Code and Data in a large Machine Learning project

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We did a large machine learning project at work recently. It involved two data scientists, two backend engineers and a data engineer, all working on-and-off on the R code during the project. The project had many interesting and new aspects to me, among them are doing data science in an agilish way, how to keep track of the different model versions and how to deal with directories, data and code on different machines. I planned to do a series of write-ups this summer, describing each of them, but then this happened

Compliant as I am, here is already the story on the latter topic.

We knew upfront that the model we were trying to create would take many iterations of improvement before it was production worthy. This implied that we were to create a lot of code and a lot of data files. If not organized properly we could easily drawn in the ocean we were about to create. We had a large server at our disposal that could do the heavy lifting. But, because we sometimes needed all the cores for training for a prolonged period of time we also worked on our local machines.

The server was our principal machine for building the project, because it had a lot more RAM and cores than our local machines and because it was the central place where data was stored (more about that later). The first challenge we had to overcome was how we could work on the server simultaneously on different aspects of the project. Ideally every different exploration and adjustment to the model went in its own git branch so we could use all the best practices of software development, like doing code reviews before merging to master. Working in parallel on the same machine on different aspects made this really hard to do. Then, a DevOps we discussed our challenges with came with the simplest solution ever. Just give every user his own code folder on the same machine, just like every user has a code folder on its own machine. All of a sudden everything worked smoothly, such a simple solution proved to be turning point in the project.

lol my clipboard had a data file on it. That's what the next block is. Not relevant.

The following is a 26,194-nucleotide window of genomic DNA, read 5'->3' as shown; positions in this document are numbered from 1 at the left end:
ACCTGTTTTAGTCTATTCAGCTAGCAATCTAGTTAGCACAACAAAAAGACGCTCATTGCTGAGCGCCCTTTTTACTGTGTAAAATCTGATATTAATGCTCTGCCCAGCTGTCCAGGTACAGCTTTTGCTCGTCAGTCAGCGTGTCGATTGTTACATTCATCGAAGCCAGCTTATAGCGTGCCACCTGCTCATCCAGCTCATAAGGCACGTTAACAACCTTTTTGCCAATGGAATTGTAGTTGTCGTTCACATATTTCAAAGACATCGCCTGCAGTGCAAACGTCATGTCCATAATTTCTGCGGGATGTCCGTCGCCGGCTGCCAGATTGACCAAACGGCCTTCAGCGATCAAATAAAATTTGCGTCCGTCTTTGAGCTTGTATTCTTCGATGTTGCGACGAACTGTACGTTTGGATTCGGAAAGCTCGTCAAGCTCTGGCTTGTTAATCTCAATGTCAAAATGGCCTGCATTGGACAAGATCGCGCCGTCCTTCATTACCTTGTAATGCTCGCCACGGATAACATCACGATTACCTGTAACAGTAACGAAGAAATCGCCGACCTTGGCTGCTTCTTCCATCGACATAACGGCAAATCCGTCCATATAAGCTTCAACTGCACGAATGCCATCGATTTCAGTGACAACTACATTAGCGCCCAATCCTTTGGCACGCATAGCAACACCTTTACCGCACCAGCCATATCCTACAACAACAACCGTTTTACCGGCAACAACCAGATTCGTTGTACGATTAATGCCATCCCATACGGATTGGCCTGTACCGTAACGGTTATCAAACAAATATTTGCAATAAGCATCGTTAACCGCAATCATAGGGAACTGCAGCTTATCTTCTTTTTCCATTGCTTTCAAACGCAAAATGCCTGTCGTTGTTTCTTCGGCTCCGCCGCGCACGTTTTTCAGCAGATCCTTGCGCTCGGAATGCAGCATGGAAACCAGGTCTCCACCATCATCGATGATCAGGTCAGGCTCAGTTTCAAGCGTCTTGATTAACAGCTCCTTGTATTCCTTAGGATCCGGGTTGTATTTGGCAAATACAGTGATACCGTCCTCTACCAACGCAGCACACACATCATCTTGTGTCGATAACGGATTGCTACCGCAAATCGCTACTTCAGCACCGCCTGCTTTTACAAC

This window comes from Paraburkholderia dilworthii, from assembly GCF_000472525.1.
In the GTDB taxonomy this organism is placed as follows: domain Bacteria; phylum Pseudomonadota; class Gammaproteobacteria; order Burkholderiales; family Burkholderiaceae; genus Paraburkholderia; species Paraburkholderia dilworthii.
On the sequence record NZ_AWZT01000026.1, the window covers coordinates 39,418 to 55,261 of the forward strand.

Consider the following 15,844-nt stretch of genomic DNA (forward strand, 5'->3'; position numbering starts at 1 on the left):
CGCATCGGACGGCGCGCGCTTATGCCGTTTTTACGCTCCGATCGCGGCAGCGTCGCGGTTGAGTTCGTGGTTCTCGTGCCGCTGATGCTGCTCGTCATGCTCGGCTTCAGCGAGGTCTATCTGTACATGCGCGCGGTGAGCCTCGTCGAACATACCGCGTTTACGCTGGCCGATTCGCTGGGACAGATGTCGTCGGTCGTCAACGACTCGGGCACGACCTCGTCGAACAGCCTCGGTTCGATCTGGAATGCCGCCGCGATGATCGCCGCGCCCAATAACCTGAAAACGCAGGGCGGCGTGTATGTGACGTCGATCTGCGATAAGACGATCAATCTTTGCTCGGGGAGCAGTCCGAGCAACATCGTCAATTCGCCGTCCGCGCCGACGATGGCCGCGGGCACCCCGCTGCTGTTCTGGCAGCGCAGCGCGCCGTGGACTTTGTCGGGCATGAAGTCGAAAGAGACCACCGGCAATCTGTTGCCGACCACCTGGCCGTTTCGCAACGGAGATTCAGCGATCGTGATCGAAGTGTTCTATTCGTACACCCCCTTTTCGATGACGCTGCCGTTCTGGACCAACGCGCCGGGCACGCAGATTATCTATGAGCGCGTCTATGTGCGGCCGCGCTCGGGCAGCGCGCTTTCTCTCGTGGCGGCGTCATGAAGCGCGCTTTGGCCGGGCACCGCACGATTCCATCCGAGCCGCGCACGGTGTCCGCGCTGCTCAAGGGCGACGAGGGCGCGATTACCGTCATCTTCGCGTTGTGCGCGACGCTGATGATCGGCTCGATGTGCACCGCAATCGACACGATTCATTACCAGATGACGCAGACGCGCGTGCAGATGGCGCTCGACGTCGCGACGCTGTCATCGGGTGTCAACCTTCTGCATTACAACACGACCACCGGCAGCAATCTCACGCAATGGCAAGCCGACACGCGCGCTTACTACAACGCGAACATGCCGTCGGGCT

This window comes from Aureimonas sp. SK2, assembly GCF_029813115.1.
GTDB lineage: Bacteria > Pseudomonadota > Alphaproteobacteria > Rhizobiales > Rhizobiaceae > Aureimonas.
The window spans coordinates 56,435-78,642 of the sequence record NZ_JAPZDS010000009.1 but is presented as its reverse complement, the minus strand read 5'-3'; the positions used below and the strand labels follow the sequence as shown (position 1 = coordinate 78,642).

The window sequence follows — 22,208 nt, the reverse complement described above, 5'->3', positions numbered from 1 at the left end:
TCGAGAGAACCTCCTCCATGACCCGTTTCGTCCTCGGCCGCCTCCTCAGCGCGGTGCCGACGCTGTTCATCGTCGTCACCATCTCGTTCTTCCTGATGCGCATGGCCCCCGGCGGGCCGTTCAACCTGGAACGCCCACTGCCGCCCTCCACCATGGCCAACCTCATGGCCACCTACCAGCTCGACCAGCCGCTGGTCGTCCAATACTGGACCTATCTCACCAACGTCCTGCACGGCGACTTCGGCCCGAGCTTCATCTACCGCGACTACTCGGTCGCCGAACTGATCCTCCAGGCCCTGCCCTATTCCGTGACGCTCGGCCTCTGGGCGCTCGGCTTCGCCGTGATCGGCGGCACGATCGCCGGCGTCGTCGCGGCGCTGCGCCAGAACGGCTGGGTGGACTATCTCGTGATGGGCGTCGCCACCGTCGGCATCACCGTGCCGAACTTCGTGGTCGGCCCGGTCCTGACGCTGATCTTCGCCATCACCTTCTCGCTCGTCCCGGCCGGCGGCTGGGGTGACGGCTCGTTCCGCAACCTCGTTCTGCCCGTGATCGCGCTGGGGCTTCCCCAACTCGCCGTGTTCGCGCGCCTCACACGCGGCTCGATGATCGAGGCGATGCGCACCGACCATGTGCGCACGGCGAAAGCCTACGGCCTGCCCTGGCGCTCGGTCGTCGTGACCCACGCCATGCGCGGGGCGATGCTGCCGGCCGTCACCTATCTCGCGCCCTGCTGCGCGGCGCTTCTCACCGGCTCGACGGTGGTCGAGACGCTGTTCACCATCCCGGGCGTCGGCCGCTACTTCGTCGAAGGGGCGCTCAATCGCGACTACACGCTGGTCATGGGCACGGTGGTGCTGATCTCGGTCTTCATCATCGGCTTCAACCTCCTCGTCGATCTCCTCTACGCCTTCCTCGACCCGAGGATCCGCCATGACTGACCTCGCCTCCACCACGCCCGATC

On to the organization of the code itself. From past experiences we knew that reproducibility of results was absolutely vital, both for the quality of the model and for the retention of our mental health. Therefore, we decided that from day one we would use the R package structure to develop the code. This has two major advantages over placing scripts in regular Rstudio projects. First, it will not build if you place R code in the scripts that is not a function or a method. Thereby enforcing writing code that is independent of the state of the user’s machine. Second, by using devtools::load_all() you have all functionality at your disposal at every step of the analysis. You don’t have to load or run certain scripts first, before you can go to work.